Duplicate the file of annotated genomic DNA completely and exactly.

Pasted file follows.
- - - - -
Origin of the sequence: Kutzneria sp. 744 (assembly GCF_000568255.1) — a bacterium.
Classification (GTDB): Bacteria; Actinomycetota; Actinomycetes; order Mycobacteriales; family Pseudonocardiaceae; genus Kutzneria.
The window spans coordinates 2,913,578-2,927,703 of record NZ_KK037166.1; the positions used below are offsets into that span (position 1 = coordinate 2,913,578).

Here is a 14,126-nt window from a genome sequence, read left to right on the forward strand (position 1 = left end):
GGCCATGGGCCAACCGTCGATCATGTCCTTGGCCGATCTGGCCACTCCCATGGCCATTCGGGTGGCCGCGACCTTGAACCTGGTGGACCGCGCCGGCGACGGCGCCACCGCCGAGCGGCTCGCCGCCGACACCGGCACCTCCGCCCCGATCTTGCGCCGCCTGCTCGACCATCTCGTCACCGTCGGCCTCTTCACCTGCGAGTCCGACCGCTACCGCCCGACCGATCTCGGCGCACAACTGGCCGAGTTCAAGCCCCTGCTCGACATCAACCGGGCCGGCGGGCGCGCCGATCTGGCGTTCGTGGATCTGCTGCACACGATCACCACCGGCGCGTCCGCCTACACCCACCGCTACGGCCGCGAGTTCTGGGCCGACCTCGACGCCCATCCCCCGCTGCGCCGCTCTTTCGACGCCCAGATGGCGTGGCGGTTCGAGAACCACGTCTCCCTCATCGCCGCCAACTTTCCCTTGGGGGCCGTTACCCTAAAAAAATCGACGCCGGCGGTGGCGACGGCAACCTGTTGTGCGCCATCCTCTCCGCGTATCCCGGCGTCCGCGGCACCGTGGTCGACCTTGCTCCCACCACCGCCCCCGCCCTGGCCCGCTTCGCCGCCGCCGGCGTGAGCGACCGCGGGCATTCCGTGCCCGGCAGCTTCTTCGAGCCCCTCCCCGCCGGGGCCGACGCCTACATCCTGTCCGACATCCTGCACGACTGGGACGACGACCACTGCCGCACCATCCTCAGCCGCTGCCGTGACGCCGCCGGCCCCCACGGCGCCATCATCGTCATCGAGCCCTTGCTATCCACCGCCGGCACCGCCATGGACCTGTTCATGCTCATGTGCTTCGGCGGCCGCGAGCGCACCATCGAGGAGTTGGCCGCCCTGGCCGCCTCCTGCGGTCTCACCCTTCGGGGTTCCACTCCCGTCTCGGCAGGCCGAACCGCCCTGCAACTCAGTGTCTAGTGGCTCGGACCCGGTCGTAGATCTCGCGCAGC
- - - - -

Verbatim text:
Origin of the sequence: Kutzneria sp. 744 (assembly GCF_000568255.1) — a bacterium.
Classification (GTDB): Bacteria; Actinomycetota; Actinomycetes; order Mycobacteriales; family Pseudonocardiaceae; genus Kutzneria.
The window spans coordinates 2,913,578-2,927,703 of record NZ_KK037166.1; the positions used below are offsets into that span (position 1 = coordinate 2,913,578).

Here is a 14,126-nt window from a genome sequence, read left to right on the forward strand (position 1 = left end):
GGCCATGGGCCAACCGTCGATCATGTCCTTGGCCGATCTGGCCACTCCCATGGCCATTCGGGTGGCCGCGACCTTGAACCTGGTGGACCGCGCCGGCGACGGCGCCACCGCCGAGCGGCTCGCCGCCGACACCGGCACCTCCGCCCCGATCTTGCGCCGCCTGCTCGACCATCTCGTCACCGTCGGCCTCTTCACCTGCGAGTCCGACCGCTACCGCCCGACCGATCTCGGCGCACAACTGGCCGAGTTCAAGCCCCTGCTCGACATCAACCGGGCCGGCGGGCGCGCCGATCTGGCGTTCGTGGATCTGCTGCACACGATCACCACCGGCGCGTCCGCCTACACCCACCGCTACGGCCGCGAGTTCTGGGCCGACCTCGACGCCCATCCCCCGCTGCGCCGCTCTTTCGACGCCCAGATGGCGTGGCGGTTCGAGAACCACGTCTCCCTCATCGCCGCCAACTTTCCCTTGGGGGCCGTTACCCTAAAAAAATCGACGCCGGCGGTGGCGACGGCAACCTGTTGTGCGCCATCCTCTCCGCGTATCCCGGCGTCCGCGGCACCGTGGTCGACCTTGCTCCCACCACCGCCCCCGCCCTGGCCCGCTTCGCCGCCGCCGGCGTGAGCGACCGCGGGCATTCCGTGCCCGGCAGCTTCTTCGAGCCCCTCCCCGCCGGGGCCGACGCCTACATCCTGTCCGACATCCTGCACGACTGGGACGACGACCACTGCCGCACCATCCTCAGCCGCTGCCGTGACGCCGCCGGCCCCCACGGCGCCATCATCGTCATCGAGCCCTTGCTATCCACCGCCGGCACCGCCATGGACCTGTTCATGCTCATGTGCTTCGGCGGCCGCGAGCGCACCATCGAGGAGTTGGCCGCCCTGGCCGCCTCCTGCGGTCTCACCCTTCGGGGTTCCACTCCCGTCTCGGCAGGCCGAACCGCCCTGCAACTCAGTGTCTAGTGGCTCGGACCCGGTCGTAGATCTCGCGCAGC